OnePlus Website Gets Hacked, Credit Card Details Of Customers Compromised

For a few days now, there have been reports circulating on social media that a number of people who previously made purchases via the OnePlus website have subsequently found themselves on the receiving end of fraudulent transactions on their cards. This has, unfortunately, now been confirmed by OnePlus as well, with the company emailing customers and releasing a statement confirming that anyone who has made a purchase via its website since November may be at risk.

According to OnePlus, the issue came about thanks to code that was injected into its servers some time during November, allowing a third party to steal credit card numbers, expiry dates, and security codes – plenty of information to make fraudulent purchases. If you made a purchase via over the past three months, your card details were possibly compromised. If you paid via PayPal, however, you are safe and sound. OnePlus also points out that saved card details entered into the site before November are also not impacted by this issue.

For now, PayPal is the only option available during checkout on the OnePlus website, and we expect that to remain the case for some time yet. If you did make a purchase from November onward, and used a card as the payment method, we suggest you cancel that card ASAP and check your statements for transactions that you do not recognize as legitimate. Below is the full OnePlus statement outlining what has happened, including confirmation that OnePlus is now carrying out a full security audit to ensure it can prevent similar incidents occurring in the future.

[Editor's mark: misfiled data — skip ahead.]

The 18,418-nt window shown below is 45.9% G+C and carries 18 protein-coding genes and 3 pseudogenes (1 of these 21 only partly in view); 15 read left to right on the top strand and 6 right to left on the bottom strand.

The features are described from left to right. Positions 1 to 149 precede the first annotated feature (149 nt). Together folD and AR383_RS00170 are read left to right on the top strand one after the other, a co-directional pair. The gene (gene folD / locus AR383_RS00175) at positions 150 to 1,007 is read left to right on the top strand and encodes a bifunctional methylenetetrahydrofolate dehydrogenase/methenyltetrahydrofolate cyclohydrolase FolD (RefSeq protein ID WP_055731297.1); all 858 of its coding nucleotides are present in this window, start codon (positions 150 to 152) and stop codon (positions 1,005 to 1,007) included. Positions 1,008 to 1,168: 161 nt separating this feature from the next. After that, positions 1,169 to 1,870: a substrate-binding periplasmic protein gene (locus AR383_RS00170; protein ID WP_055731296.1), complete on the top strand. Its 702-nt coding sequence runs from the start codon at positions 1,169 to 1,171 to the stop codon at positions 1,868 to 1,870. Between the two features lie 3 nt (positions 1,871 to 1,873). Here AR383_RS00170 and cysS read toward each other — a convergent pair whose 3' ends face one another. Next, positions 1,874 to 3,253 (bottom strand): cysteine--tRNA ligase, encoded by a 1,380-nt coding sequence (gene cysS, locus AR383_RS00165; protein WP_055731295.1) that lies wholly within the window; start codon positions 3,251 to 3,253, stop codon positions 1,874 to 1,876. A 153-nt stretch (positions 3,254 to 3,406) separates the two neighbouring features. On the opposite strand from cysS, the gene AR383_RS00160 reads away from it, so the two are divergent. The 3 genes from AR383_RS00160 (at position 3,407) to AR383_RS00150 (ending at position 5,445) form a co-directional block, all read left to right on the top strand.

We are deeply sorry to announce that we have indeed been attacked, and up to 40k users at may be affected by the incident. We have sent out an email to all possibly affected users.

  1. What happened

One of our systems was attacked, and a malicious script was injected into the payment page code to sniff out credit card info while it was being entered.

  • The malicious script operated intermittently, capturing and sending data directly from the user’s browser. It has since been eliminated.
  • We have quarantined the infected server and reinforced all relevant system structures.
  1. Who’s affected
  • Some users who entered their credit card info on between mid-November 2017 and January 11, 2018, may be affected.
    • Credit card info (card numbers, expiry dates and security codes) entered at during this period may be compromised.
    • Users who paid via a saved credit card should NOT be affected.
    • Users who paid via the “Credit Card via PayPal” method should NOT be affected.
    • Users who paid via PayPal should NOT be affected.
  • We have contacted potentially affected users via email.
  1. What you can do
  • We recommend that you check your bank statements and report any charges you don’t recognise to your bank. They will help you initiate a chargeback and prevent any financial loss. · For enquiries, please get in touch with our support team at
  • If you notice any potential system vulnerabilities, please report them to This is a monitored inbox, but we may not be able to respond to all reports.
  1. What we are doing

We cannot apologize enough for letting something like this happen. We are eternally grateful to have such a vigilant and informed community, and it pains us to let you down.

We are in contact with potentially affected customers. We are working with our providers and local authorities to better address the incident. We are working with our current payment providers to implement a more secure credit card payment method, as well as conducting an in-depth security audit. All these measures will help us prevent such incidents from happening in the future.

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